Inc., H-15-2436, 2016 WL 126420, at *1 (S.D. Tex. Jan.
12, 2016)). “Although negligent activity and premises
liability claims are branches of the same tree, they are
conceptually distinct: ‘[N]egligent activity
encompasses a malfeasance theory based on affirmative
contemporaneous conduct by the owner that caused the injury,
while premises liability encompasses a nonfeasance theory
based on the owner’s failure to take measures to make
the property safe.’” Id. (citing
Austin v. Kroger Tex. L.P., 746 F.3d 191, 196 (5th
Cir. 2014) (quoting Del Lago Partners, Inc. v.
Smith, 307 S.W.3d 762, 776 (Tex. 2010))). “When an
alleged injury is caused by a condition created by
some activity rather than by the activity itself, a
plaintiff is limited to a premises defect theory of
liability.” Id. (emphasis added); Garcia
v. Ross Stores, Inc., 896 F. Supp. 2d 575, 579 (S.D.
Tex. 2012). Here, Plaintiff does not allege she was injured
by some negligent activity itself. Rather, Plaintiff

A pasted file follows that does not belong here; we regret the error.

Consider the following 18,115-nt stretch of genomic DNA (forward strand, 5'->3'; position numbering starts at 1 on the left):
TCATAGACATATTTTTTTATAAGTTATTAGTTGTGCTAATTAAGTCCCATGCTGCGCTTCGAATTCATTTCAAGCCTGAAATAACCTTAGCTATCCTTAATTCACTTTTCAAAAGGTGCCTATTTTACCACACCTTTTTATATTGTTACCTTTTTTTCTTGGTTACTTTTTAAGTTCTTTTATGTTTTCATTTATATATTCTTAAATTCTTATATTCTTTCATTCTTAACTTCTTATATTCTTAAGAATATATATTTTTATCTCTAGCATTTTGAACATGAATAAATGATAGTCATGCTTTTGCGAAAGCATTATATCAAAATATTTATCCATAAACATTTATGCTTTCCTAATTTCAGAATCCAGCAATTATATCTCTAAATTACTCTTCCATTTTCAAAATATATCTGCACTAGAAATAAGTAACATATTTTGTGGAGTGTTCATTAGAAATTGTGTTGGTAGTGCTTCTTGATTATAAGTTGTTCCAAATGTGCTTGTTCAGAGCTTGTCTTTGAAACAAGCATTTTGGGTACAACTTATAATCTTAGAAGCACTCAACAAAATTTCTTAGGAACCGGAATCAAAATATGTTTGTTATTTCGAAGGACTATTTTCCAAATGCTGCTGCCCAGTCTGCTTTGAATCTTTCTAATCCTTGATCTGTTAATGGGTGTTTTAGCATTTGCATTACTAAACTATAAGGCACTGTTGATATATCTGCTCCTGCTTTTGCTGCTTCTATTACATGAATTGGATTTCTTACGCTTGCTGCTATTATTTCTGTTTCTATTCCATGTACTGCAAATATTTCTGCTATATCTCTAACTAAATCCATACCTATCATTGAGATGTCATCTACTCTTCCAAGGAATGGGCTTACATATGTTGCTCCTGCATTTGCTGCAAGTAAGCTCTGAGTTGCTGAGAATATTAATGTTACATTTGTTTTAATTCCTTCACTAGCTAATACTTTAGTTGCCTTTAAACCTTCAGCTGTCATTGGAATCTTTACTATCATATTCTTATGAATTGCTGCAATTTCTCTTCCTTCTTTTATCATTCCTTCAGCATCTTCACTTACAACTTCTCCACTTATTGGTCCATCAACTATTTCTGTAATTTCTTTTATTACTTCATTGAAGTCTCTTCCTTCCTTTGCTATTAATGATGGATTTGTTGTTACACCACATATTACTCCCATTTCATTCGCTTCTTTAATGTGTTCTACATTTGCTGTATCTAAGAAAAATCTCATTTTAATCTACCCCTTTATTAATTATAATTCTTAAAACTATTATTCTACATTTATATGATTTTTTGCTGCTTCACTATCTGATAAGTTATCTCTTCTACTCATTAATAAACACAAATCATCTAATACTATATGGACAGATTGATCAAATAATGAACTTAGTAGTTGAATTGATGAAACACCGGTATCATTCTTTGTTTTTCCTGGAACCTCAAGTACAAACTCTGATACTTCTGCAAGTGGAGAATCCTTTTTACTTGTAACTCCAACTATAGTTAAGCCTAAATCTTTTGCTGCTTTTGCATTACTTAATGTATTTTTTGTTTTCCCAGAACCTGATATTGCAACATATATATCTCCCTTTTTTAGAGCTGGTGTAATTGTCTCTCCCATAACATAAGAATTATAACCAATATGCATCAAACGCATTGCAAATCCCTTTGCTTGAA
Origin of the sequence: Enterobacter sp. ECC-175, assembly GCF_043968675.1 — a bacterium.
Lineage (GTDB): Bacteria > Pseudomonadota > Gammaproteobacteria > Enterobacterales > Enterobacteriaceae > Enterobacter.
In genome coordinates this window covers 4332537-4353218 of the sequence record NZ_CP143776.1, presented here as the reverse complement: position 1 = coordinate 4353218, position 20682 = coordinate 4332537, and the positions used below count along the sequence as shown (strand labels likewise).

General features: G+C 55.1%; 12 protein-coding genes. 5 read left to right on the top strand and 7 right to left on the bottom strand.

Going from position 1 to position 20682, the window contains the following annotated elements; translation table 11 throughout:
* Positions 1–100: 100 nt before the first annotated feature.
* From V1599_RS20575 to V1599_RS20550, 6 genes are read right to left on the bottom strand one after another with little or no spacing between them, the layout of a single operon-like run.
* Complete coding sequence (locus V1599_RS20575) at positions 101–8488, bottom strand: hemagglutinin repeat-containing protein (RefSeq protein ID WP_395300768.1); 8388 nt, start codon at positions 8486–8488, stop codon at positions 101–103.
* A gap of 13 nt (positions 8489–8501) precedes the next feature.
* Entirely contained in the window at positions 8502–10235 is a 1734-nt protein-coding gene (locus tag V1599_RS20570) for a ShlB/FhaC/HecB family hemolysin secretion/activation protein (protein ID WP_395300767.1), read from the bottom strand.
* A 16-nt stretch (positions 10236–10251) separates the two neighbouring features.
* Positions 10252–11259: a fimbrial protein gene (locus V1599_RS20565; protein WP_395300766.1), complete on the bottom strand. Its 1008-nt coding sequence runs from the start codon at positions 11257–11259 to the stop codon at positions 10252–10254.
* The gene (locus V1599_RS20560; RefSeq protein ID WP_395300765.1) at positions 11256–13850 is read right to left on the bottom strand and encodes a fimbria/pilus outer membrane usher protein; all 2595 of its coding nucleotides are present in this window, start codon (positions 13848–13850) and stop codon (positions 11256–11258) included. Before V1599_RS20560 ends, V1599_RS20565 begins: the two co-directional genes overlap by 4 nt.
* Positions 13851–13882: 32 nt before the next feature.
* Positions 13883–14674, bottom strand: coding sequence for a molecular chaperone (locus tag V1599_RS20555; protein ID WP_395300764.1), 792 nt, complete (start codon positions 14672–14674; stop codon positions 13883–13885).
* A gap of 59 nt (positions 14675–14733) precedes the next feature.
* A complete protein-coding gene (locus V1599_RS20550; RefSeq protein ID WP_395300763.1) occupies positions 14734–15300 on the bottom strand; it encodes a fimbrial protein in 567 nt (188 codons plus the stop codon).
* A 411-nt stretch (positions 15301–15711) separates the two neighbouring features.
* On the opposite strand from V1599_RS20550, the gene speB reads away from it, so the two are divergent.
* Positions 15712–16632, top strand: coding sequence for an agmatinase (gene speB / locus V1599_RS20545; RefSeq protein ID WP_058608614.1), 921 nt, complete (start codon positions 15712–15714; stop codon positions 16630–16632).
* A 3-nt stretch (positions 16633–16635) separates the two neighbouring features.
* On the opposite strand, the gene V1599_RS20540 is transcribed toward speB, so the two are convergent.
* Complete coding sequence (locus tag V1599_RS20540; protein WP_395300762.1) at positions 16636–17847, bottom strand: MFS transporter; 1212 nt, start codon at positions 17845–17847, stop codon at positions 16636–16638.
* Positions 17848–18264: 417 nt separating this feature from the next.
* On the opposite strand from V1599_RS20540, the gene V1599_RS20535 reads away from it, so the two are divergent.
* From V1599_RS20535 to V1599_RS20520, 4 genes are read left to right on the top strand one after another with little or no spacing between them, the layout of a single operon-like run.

alleges she was injured when she slipped on a substance on
the floor of a Jo-Ann fabric store and argues that
condition should have been prevented. Accordingly,
Plaintiff’s cause of action is properly construed as a
textbook premises liability claim, not a negligent activity
Premises Liability Claim
moves for summary judgment, arguing Plaintiff does not
present sufficient evidence to prevail on her premises
liability claim. Specifically, Defendant argues: (1)
Plaintiff cannot demonstrate Defendant had actual knowledge
of the substance on the floor; (2) Plaintiff cannot